randerse10 wrote:
*adverbs. Fun with adverbs. :D

 
Xeric wrote:
Okay, jazz people, I gots a question. When this is just Miles on the trumpet, it's pretty cool. Why, then, when the rest of the band comes in, is it necessary that they play chords that are so bloody jarringly gratingly awfully murderously horrendously discordant? Fun with adjectives, by my question is serious. Anybody know where this part of the tradition came from?
 
 
{#Lol}

*adverbs. Fun with adverbs. :D

 
Xeric wrote:
Okay, jazz people, I gots a question. When this is just Miles on the trumpet, it's pretty cool. Why, then, when the rest of the band comes in, is it necessary that they play chords that are so bloody jarringly gratingly awfully murderously horrendously discordant? Fun with adjectives, by my question is serious. Anybody know where this part of the tradition came from?
 


 pdjpirate wrote:
Proof that there is a God!

Bill, you need to add Miles' "So What!" with Coltrane...THE ULTIMATE!! Here is the Video on You Tube.... (click here)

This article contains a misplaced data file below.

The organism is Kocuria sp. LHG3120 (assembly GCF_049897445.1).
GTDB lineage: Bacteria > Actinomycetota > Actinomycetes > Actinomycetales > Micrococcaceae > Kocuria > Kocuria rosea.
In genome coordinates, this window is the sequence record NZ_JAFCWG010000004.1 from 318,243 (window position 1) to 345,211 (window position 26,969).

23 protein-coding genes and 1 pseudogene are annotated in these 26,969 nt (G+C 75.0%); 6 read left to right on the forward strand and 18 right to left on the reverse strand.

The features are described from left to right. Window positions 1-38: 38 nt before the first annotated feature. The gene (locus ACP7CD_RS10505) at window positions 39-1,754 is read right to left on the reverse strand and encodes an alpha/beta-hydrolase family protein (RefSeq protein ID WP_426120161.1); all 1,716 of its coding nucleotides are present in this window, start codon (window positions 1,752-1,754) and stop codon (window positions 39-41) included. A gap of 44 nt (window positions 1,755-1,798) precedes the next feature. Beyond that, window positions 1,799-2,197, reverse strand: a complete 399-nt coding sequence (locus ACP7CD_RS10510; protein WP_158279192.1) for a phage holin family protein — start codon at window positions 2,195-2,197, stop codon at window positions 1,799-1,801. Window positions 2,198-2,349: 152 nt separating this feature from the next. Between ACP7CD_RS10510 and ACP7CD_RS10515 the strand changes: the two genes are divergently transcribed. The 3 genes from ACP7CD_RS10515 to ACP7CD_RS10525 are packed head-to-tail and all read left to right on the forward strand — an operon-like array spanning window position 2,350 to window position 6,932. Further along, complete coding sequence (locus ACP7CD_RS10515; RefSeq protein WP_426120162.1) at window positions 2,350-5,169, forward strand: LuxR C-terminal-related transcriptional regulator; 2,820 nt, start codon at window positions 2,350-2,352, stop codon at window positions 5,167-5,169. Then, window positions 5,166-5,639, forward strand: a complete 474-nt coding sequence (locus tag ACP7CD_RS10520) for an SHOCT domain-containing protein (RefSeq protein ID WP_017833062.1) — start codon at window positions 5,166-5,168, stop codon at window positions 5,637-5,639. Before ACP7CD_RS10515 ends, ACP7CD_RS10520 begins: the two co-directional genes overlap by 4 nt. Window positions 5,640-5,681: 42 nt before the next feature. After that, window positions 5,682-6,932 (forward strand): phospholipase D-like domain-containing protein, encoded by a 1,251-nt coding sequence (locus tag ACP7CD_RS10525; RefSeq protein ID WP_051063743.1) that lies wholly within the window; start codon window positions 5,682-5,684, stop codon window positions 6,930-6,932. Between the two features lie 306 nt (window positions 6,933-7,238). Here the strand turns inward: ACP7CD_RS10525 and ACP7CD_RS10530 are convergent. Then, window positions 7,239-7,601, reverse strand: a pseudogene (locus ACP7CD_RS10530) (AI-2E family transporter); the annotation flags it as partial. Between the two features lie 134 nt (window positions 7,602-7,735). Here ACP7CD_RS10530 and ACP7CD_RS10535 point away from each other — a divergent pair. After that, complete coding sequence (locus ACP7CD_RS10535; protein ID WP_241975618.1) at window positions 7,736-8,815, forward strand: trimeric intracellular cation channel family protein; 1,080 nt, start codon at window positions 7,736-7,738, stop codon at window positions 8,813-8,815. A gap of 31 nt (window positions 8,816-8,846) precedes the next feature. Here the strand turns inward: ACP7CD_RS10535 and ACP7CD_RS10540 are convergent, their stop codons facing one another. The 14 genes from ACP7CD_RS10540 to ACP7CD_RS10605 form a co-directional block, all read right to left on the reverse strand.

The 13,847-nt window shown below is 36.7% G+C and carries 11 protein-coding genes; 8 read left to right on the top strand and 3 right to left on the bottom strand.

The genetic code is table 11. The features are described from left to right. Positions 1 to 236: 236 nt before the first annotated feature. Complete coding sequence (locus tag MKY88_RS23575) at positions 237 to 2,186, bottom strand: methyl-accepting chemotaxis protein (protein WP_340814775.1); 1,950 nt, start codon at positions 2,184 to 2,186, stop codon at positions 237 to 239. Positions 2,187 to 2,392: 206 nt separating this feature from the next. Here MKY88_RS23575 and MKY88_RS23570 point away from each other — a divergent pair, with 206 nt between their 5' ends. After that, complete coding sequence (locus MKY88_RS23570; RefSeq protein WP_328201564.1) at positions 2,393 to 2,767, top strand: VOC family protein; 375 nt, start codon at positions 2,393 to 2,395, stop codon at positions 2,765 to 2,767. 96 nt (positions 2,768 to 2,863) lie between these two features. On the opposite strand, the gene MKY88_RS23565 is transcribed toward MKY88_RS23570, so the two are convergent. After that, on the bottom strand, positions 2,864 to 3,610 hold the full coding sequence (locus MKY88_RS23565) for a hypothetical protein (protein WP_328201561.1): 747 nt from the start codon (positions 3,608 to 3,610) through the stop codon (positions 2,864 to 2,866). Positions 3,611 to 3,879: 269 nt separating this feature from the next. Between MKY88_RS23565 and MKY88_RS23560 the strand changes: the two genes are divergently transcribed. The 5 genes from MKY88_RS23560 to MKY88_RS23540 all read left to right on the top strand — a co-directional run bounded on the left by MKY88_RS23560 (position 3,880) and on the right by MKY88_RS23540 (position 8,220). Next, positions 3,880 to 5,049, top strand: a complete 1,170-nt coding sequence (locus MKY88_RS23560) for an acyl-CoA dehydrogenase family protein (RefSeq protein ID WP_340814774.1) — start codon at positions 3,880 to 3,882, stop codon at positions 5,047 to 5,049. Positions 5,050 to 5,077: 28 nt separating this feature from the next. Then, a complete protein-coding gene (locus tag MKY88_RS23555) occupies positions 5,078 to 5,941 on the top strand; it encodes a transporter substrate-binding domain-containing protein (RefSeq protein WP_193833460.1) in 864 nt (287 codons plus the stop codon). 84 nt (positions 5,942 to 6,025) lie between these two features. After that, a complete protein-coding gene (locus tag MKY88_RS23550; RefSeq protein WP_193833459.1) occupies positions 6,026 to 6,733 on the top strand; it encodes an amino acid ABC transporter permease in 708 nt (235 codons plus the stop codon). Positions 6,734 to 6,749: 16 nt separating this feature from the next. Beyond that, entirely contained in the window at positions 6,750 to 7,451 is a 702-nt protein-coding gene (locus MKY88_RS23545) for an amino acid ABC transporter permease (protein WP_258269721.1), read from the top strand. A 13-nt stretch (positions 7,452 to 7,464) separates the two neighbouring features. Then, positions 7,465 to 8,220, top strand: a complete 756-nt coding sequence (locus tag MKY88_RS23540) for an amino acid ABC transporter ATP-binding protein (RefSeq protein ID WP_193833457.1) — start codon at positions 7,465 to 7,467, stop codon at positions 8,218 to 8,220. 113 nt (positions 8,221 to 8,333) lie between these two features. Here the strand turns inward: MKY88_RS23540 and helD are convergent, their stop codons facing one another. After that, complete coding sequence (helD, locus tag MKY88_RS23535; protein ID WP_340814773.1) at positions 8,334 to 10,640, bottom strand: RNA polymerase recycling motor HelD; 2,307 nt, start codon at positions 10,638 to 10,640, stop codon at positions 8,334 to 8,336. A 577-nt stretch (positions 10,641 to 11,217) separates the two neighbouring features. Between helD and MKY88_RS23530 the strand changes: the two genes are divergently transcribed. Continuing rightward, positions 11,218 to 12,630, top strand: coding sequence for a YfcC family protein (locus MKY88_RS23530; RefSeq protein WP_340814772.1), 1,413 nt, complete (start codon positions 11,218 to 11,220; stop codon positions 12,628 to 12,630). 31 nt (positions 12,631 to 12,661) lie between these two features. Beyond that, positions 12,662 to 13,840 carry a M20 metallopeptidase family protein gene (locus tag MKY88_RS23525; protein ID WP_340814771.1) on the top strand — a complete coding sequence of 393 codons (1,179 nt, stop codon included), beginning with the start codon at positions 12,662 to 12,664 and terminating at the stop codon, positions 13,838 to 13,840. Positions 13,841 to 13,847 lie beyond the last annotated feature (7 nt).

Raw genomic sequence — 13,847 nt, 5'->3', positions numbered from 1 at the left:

Hey Thanx PD for the link am DL'ing now. How Cool is that man . Takes a smoke break whilst Coltrane is doing his piece..lol... that was the days before 'Chewing Gum' lol

Without doubt Miles was THE  musician of this past century, his expertise knows no bounds. I have been an ardent follower of him since the 60's. he never ever stood still and delved into all forms of music and the last  studio session he cut an Album with a rap star Easy Mo Bee. I first came accross this track on 'Porgy & Bess' and I urge all serious music fans to buy a copy and follow link to AMG to gain some knowledge of this amazing guy.
Aegean wrote:
Booooooooooooooooooooooooooooooring! {#Puke}

Instead of blaming the song, why don't you just admit that you don't like jazz?

Very nice follow-up for Moondance, about 5 tunes back.


Miles Davis is so smooth...  great music...


Can we have the original Gershwin number from Porgy and Bess (I think it was), rather than this super-jazzified, positively baroque version? I remember playing Gershwin numbers in our school band back in the day and they were fun, all raucous energy and couldn't-give-a-stuff-ness. This is supercool, daddy-o, but the sort of thing that you sit in some smoky bar clicking your fingers and nodding your head to with all the other cool jazz fans. Us non-sophisto plebs prefer the get up and boogie version :)
Pretty damn faultless all round, Miles lets it all hang out and the band support superbly
*taps toes*
 redeyespy wrote:


Miles was always looking to break with convention, and the only tradition from which this could derive is the very one that tries to subvert the rules, including this popular notion that music has to be euphonious.